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AST 383L








Astrobiology, Astrochemistry and the AstroBiology Explorer (ABE)

Kimberly Ennico
NASA Ames Research Center

I will give a brief overview of NASA Ames Research Center, Astrobiology and NASA, with emphasis on the strong astrobiology (particularly astrochemistry) science drivers behind the AstroBiology Explorer (ABE) MIDEX Mission Concept. Astrobiology is a interdisciplinary field geared to answer the questions of (1) How does life begin & develop? (2) Does life exist elsewhere in the Universe? and (3) What is life's future on Earth and beyond? Researchers in the related field of Astrochemistry investigate the evolution of materials from dying stars to interstellar organic compounds and molecules from which life evolves. This talk will highlight some of the research by members of the Ames Astrochemistry Lab and how it may relate to the field of Astrobiology. My work, which has been in the development and maturation of the AstroBiology Explorer (ABE) Mission Concept will be highlighted at the end.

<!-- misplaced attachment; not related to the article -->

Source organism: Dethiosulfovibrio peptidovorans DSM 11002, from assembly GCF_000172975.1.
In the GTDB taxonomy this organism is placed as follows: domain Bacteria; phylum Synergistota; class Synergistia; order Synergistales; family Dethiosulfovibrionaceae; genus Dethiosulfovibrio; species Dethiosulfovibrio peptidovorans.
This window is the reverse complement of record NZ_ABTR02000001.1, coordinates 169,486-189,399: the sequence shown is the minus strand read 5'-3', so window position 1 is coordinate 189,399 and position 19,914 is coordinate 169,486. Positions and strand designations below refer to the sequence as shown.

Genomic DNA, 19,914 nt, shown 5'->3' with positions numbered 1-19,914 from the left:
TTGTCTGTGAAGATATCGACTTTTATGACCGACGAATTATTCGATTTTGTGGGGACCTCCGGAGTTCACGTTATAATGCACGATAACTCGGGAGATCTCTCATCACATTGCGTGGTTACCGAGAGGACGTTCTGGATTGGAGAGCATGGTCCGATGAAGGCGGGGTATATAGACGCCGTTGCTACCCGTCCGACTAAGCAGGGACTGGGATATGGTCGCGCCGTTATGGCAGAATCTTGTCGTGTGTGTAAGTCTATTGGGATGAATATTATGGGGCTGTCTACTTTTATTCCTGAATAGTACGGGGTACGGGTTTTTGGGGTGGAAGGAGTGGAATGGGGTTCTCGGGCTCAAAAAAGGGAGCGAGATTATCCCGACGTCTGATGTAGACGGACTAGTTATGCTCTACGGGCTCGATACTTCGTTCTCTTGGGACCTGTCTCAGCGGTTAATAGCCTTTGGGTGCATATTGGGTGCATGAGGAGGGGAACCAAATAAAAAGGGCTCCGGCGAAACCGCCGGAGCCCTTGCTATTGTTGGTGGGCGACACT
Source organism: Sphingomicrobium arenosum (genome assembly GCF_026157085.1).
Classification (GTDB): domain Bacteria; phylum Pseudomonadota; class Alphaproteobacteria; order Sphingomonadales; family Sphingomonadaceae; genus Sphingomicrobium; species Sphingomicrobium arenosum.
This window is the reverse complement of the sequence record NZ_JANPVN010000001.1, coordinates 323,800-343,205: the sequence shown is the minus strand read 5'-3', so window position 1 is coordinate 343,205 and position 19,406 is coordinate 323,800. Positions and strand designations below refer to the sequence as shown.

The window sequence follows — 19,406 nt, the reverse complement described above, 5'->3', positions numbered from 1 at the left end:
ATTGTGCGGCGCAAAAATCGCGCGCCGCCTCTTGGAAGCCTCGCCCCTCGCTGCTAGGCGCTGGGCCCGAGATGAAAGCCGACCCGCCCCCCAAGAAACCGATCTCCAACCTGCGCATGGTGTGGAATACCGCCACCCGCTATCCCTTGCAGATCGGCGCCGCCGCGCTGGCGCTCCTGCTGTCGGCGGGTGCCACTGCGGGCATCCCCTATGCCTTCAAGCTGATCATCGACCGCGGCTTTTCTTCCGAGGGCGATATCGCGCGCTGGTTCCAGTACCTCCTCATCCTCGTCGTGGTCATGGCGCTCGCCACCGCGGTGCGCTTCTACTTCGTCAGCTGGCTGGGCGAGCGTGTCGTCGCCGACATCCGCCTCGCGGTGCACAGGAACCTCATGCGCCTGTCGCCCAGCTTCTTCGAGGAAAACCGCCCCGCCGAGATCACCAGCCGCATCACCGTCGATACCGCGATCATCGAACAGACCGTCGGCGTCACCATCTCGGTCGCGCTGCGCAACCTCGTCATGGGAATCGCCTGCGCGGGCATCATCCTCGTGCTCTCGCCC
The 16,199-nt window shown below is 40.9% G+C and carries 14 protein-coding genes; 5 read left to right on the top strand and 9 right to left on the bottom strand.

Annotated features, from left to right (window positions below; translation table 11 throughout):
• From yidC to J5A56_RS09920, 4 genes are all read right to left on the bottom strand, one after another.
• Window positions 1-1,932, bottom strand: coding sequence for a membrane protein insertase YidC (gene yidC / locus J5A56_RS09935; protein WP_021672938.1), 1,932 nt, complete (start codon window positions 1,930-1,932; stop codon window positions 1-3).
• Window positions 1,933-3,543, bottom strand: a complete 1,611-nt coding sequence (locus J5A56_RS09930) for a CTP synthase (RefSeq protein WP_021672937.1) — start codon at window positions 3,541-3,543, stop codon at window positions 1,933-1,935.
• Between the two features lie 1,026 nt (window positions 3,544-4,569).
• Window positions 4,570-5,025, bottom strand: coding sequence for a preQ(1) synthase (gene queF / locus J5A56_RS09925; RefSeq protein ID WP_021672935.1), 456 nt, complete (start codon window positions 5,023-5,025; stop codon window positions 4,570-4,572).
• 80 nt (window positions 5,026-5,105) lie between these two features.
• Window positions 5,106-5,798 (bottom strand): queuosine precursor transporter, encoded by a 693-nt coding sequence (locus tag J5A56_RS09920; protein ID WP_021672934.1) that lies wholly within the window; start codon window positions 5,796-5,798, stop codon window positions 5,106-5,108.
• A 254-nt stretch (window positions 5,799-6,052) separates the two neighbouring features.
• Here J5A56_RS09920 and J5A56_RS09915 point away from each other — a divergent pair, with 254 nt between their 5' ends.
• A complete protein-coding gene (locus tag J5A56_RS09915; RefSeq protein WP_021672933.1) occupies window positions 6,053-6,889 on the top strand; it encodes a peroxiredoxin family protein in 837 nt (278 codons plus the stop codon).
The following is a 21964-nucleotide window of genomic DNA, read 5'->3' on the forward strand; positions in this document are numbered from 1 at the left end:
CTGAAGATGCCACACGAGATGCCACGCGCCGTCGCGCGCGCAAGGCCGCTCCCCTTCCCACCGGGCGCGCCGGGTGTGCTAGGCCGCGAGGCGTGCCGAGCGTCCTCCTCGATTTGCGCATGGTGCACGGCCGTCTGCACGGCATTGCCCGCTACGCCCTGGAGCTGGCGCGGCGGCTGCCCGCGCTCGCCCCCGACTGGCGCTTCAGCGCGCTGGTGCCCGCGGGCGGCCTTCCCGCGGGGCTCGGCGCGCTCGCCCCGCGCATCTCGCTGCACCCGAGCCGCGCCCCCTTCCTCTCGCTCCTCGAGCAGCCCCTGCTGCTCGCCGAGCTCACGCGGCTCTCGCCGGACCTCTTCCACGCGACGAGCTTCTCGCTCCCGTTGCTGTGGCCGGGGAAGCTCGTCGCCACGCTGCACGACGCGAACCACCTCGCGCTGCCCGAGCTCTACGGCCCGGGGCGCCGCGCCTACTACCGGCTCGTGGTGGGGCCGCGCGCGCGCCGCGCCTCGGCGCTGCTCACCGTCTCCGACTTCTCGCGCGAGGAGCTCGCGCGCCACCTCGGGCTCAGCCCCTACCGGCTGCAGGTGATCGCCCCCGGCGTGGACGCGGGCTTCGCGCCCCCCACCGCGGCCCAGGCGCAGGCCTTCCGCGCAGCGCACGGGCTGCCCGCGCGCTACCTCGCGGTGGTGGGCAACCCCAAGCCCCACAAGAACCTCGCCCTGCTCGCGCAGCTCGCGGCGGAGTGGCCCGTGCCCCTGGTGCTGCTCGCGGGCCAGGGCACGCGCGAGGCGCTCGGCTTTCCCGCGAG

Radiation-Driven Growth of Deinococcus radiodurans: Astrobiological Implications

Michael J. Daly
Dept. of Pathology
F.E. Herbert School of Medicine
Bethesda, MD

Recent reports suggest that a substantial number of subsurface microbes on Earth might be surviving solely by consuming a product of feeble radioactive decay lingering from before Earth's formation (Science 312, 14 APRIL 2006, p. 179). Such microbes may point the way to creatures that live entirely "off the grid," independent of the energy the sun supplies by means of photosynthesis. Extreme ionizing radiation (IR) resistance in the bacterium Deinococcus radiodurans is dependent on high intracellular concentrations of Mn(II). In vitro in the presence of IR, Mn(II,III) redox-cycling favors superoxide scavenging with intermediate release of hydrogen peroxide. In vivo, D. radiodurans exhibited physiological characteristics consistent with IR-driven Mn redox-cycling processes. We establish the feasibility of IR-driven microbial ecosystems by showing that IR in anaerobic culture conditions induces growth of the strictly aerobic D. radiodurans.


26 April 2006
Astronomy Program · The University of Texas at Austin · Austin, Texas 78712
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